It is well known that Pakistan is one of the fastest growing countries in the world. Looking back in the past, Pakistan’s population in 1990 was estimated at 120 million. At that time of year Pakistan was numbered to be the ninth most crowded country in the world. It has been shown that only about 2 percent of the total population lives on less than 0.7 percent of the world’s property
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Today the development of the Pakistani people is being captured to be one of the most often worth mentioning in the whole world. Officially assessed by 3.1 percent per year increase in population in Pakistan. In any case, this rate is now 3.3 per cent each year, and the same number of organizers has been included in public programs.
There are three or five stages in which the entire population passes through and moves towards it The majority of the population moves their courses in urban communities that make cities less populous. Thus, taking into account the ultimate goal of expanding the population of cities that raise young families unregulated. The demographic transition not only consists of demographic growth trends but also of economic consequences (Weil, 2005). As reported by the Pakistani Ministry of Health, 13,937 health facilities in the country, including 945 clinics, 1,455 clinics, 5,349 basic health units (generally rural), 903 and others . Childcare centers, 562 welfare cases in the provinces, and 290 focus on TB. We will consider all matters that we will announce that exceptional measures must be taken to control the expansion of the population as quickly as can be expected under these circumstances
In its short history, Pakistan has gone through several stages of development interrupted by political upheavals. In a short life of 51 years, Pakistan has seen two dictatorships. The first began in 1958, when General Muhammad Ayyub Khan imposed martial law on democratic political processes. This system continued until 1971. The second regime was from 1977 to 1988, and was led by General Mohamed Zia ul Haq. During those times, women faced a set setback in achievements.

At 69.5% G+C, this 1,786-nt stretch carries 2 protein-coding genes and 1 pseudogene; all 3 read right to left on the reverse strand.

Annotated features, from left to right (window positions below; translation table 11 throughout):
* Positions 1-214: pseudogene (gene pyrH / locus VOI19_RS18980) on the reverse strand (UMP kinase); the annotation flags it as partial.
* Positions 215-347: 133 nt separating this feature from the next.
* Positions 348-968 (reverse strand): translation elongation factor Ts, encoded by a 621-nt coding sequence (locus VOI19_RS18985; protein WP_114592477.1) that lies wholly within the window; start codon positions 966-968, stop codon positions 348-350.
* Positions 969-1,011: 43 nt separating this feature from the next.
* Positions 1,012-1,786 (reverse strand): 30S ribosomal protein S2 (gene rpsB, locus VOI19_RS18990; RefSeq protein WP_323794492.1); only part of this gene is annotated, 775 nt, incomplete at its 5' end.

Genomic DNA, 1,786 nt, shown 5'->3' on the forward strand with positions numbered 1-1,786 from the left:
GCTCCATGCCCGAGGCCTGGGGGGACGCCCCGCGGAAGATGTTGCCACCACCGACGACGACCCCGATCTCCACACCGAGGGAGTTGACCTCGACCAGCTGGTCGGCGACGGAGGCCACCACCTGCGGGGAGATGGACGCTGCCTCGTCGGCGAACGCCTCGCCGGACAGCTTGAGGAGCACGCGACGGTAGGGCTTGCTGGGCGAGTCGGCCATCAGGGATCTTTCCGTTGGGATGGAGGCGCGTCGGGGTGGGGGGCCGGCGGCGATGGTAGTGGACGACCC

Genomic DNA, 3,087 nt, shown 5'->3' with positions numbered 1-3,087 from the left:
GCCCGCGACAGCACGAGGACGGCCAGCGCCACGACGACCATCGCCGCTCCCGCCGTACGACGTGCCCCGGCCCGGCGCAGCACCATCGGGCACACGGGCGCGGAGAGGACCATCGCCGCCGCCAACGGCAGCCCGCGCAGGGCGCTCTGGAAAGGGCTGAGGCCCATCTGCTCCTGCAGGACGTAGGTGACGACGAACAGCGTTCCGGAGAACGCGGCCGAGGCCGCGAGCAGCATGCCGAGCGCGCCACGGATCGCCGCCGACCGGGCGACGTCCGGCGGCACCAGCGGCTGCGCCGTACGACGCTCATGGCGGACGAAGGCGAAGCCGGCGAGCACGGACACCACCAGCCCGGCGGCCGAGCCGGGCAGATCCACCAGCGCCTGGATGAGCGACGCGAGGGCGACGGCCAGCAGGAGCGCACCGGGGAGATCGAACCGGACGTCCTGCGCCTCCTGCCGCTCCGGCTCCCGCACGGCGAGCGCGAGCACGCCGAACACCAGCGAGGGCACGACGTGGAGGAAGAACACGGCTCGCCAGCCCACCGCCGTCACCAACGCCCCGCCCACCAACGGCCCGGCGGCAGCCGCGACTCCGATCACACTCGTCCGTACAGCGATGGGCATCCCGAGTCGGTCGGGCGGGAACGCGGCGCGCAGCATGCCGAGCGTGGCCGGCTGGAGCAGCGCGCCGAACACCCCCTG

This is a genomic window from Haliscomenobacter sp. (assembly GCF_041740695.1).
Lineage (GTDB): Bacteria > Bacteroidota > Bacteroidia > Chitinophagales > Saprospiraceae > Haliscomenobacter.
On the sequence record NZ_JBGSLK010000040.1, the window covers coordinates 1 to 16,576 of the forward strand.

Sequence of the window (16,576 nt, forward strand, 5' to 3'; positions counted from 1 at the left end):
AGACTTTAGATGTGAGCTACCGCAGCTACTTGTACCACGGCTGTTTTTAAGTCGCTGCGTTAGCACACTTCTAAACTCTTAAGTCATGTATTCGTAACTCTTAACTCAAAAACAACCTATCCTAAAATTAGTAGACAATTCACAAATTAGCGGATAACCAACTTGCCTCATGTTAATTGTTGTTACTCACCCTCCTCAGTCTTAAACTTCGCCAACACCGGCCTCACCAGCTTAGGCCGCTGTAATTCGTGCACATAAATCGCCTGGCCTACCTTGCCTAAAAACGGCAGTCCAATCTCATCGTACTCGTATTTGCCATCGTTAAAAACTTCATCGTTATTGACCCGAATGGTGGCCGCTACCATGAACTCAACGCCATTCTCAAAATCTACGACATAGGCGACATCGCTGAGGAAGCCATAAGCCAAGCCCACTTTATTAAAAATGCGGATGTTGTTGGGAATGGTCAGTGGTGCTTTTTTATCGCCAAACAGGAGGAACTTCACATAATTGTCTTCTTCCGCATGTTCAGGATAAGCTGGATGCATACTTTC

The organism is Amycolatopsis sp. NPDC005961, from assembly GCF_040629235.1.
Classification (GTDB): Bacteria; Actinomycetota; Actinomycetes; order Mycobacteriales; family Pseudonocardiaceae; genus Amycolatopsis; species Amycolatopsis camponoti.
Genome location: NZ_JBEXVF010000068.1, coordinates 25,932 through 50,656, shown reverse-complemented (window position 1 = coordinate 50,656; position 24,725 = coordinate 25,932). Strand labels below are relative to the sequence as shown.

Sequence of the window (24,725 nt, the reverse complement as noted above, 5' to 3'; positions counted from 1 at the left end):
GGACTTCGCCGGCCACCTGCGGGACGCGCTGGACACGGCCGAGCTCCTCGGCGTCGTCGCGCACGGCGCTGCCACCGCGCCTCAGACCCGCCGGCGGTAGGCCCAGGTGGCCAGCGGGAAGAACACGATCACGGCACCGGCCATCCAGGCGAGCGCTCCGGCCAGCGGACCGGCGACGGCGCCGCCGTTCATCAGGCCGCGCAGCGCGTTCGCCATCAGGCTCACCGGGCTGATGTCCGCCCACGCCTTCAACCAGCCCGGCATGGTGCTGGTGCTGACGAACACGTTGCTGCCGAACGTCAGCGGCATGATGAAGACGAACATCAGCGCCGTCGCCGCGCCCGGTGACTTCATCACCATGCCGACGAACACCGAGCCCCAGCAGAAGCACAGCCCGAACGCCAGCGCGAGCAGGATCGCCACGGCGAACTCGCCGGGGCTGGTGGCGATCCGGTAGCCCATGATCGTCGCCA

The pressure caused by high population growth rates affects the quality of life, as measured by social and economic indicators such as the number of people adequately fed, their health and living conditions, and literacy / educational attainment. In 1997, Pakistan’s economy was already suffering from major unsustainable economic imbalances. The labor force is largely illiterate and labor productivity is low. Poverty is widespread and gender inequality is clearly marked by the economic, social and political spheres of life. The market-oriented economy is male-centered and characterized by a lack of mobility.
“Pakistan appears to be locked in a stagnant economic system, where growth and exports depend on low-wage and unpaid wage labor; and household household production supports low wages paid in the productive economy” (Elson & Evers 1997). In previous studies, most studies were conducted on one or two regions. We have found only a few studies conducted on the whole country and comparing treatments with other developing countries.
The main objectives of this study will be as follows
This study will analyze the success of the Social Action Program’s goal of increasing girls’ education in Pakistan by analyzing changes in education indicators before and after the implementation of the program. This study also compared management policies with other developing countries that have not been found in previous studies. This study will be useful in making these policies that further solve demographic problems
Many analysts have clarified and amplified the impact of the statistical move on monetary development by taking advantage of time ranking and adding cross-sectional information. The writing describes the blended results in relation to the part of the statistical step. Young people, along with the irritating dependence and the open, overloaded doors, were loaded with economies (Easterline, 1967; Eastwood and Lipton, 2001).
The expansion of the movement of statistics in the future, years of healthy life, has expanded the proportion of retirees, population maturity and transfer in Europe from the third world (Attanasio et al., 2006; Lee and Mason, 2007; Suntoo, 2012). Population growth and dependency ratio in 97 countries showed the negative consequences of statistical movement (Prskawetz et al., 2007).